Thanks to Cathy and her talented team for this inspiring story.
Read the ClothRoads November 2016 blog to learn more about kantha cloth. And many thanks to ClothRoads for letting me share this wonderful story with WARP members.

Spotlight on St. Louis ArtWorks by Kelsey Wiskirchen

Apprentices at St. Louis ArtWorks in the Textile Studio

St. Louis ArtWorks is a job-training program combining art and life-skills education to create opportunities for high school students through a vigorous program using the arts as a vehicle for gaining multiple skills. Teens are hired as apprentices, working closely with a teaching artist to become immersed in a specialized artistic discipline.

In-Progress Batik
Apprentice Cutting Batik Fabric for Sewing

I teach textiles, and apprentices begin by learning dyeing techniques such as batik and itajime shibori. In the first few weeks, they produce a large collection of fabrics exploring a variety of patterns and color schemes.

After creating their collections, apprentices learn machine sewing for construction and hand embroidery for embellishment. Finally, the fabrics are combined to develop a line of home goods, accessories, and decorative wall hangings. Through the processes of designing, dyeing, cutting, sewing, and finishing, each item created contains the work of multiple apprentices.

The creative work done at STL ArtWorks is a vehicle to in-depth real-world job training. For many apprentices, this is the first experience with applying to and interviewing for a formal job, receiving a paycheck, and being accountable to a work environment. The program is structured to incorporate extensive professional development – everything from introducing themselves and shaking hands when visitors come the studio, to presenting design concepts and receiving critical feedback at a client meeting. Additionally, the program includes life-skills training sessions on topics such as fiscal literacy, health and nutrition, and resume writing.

Hand-Batik Fabrics Sewn into Pillows

As stated by the organization, “The mission of St. Louis ArtWorks is to broaden educational and career opportunities for youth in the St. Louis Region through apprenticeships in the arts and through community collaborations. The organization’s goal is to create positive educational opportunities through art for youth through paid apprenticeships.” It has been incredible to witness the empowerment and confidence developed within the framework of this program. As a teaching artist, I have seen how the experience of working in this apprenticeship directly impacts the apprentices, manifesting in pride for the quality of their work and pride in themselves.

More about STL ArtWorks can be found online here.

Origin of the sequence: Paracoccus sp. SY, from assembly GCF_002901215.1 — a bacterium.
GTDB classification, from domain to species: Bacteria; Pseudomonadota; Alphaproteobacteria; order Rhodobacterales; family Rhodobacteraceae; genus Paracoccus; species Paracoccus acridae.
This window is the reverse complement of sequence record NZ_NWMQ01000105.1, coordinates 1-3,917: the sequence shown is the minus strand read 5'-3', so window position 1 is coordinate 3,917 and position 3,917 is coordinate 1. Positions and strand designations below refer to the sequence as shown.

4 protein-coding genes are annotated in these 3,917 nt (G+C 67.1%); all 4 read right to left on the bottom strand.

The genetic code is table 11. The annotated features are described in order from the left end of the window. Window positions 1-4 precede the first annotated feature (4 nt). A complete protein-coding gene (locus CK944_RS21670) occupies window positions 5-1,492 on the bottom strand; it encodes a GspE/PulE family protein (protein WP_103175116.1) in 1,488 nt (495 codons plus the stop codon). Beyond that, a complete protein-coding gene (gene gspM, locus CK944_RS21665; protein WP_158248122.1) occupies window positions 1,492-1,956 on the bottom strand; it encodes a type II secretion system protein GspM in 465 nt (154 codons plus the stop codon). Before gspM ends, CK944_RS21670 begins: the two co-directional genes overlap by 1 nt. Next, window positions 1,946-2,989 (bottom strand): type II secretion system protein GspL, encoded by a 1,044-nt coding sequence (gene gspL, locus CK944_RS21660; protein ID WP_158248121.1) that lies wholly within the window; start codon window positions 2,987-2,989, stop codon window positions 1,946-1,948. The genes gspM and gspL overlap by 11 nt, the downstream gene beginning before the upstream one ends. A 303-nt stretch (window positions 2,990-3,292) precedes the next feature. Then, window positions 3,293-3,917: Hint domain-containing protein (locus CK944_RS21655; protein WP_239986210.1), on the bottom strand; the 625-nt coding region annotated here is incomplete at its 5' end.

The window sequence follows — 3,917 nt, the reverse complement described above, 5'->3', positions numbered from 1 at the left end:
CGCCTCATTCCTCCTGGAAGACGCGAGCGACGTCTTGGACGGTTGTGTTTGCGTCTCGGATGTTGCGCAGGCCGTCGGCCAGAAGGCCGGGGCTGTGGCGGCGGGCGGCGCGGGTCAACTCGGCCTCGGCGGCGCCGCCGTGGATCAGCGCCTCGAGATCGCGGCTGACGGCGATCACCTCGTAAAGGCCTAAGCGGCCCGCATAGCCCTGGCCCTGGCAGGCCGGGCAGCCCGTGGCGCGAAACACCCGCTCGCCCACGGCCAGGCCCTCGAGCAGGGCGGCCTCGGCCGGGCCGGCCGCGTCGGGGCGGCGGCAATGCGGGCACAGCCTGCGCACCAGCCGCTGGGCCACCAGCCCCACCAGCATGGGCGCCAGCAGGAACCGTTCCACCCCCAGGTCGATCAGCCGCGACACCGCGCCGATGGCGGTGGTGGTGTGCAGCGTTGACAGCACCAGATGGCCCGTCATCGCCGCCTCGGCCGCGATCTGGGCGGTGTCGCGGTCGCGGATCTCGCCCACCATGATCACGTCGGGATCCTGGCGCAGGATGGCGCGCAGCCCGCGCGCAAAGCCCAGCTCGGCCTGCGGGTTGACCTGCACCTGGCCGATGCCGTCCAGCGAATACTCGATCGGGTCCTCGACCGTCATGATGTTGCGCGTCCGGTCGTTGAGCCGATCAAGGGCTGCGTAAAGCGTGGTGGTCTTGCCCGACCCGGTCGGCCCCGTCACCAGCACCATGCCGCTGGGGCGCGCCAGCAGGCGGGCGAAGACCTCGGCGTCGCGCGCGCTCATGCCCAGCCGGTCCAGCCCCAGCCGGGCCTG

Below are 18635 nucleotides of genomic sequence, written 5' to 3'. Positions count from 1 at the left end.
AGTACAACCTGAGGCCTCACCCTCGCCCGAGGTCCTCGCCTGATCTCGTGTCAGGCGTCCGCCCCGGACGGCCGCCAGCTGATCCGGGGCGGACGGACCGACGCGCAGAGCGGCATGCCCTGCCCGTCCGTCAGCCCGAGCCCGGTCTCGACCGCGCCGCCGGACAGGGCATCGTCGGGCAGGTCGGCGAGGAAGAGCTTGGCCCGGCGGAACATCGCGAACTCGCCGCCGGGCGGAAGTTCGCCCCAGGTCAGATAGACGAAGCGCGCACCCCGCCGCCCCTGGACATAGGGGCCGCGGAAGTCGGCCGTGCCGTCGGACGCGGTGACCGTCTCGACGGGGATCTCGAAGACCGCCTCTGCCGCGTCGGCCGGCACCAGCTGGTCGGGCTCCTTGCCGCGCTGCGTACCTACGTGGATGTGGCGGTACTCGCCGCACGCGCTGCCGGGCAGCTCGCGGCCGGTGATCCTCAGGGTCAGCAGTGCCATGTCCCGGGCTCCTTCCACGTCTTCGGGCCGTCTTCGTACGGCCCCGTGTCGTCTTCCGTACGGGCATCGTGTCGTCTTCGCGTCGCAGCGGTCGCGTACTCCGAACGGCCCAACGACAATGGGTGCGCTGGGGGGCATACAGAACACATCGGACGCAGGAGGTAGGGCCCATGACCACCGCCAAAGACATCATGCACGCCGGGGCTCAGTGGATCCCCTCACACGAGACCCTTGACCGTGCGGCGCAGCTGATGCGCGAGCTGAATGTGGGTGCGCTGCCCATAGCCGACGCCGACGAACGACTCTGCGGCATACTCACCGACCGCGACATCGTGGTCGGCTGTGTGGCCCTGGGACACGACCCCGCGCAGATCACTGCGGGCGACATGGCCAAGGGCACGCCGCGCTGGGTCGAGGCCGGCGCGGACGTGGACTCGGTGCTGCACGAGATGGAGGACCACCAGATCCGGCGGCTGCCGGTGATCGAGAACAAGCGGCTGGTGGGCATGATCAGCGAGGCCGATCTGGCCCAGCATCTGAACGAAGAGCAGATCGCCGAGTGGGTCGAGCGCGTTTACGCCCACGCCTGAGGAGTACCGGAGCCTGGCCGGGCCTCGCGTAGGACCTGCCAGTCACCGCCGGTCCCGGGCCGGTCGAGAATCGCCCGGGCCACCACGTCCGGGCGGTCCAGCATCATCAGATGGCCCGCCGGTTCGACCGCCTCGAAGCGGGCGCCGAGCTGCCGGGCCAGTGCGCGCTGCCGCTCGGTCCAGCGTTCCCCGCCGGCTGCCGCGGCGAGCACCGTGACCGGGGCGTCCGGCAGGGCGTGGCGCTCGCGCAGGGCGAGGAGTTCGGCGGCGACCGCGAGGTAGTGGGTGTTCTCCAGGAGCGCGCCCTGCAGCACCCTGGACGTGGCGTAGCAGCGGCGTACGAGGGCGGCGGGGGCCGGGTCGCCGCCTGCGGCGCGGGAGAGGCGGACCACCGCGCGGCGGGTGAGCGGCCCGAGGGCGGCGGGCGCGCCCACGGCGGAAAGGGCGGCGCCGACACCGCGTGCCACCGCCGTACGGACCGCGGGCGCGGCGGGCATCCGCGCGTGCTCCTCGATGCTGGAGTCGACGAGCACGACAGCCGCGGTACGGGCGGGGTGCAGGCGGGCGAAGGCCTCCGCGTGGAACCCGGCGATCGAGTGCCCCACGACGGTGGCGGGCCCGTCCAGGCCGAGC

Table Runners Made from Hand-Dyed Fabrics
Batik Fabric with Hand-Embroidery

 

 

Indigo Dyed Placemats

 

 

Apprentices Hand-Embroidering Batik Fabrics

This article was written by Kelsey Viola Wiskirchen, and shared by Judy Newland.

Kelsey Viola Wiskirchen is a textile artist & educator living in St. Louis, Missouri. She has been a member of WARP since 2010, when she was a graduate student at Arizona State University and received the Alice Brown Memorial Scholarship to attend the annual conference.  Kelsey currently teaches textiles at St. Louis ArtWorks & community workshops from her studio in St. Louis.

Tinkuy 2017: A Gathering of Textile Arts in Cusco

Tinkuy 2017, celebrated in Cusco, Peru from November 8 until November 11, began with the much anticipated parade from the Centro de Textiles Tradicionales del Cusco to the Convention Centre, where the meeting was to be held. The colorful display of tradition and exuberance was clearly felt far beyond those attending the meeting. Citizens of the Cusco region and tourists alike stopped in their tracks to watch the prideful display of traditional textile techniques, many originating from far beyond the Peruvian border.

This, the third Tinkuy, came with notable additions. Formerly subtitled the “Gathering of the Weavers”, this year it was called the “Gathering of the Textile Arts”, which meant that embroiderers and specialty dyers were included in the celebration. Also, as if celebrating traditional techniques was not enough, this year the underlying theme included celebrating the continuation of tradition by including the youth. Lectures and discussion often involved ways that village members are transmitting technical information to the younger generation and also talking about how the social relevance is conveyed and maintained. Many young people attended the meeting, particularly on the last day of the conference which included a “Passing of the Torch to the Younger Generation”, a particularly poignant moment.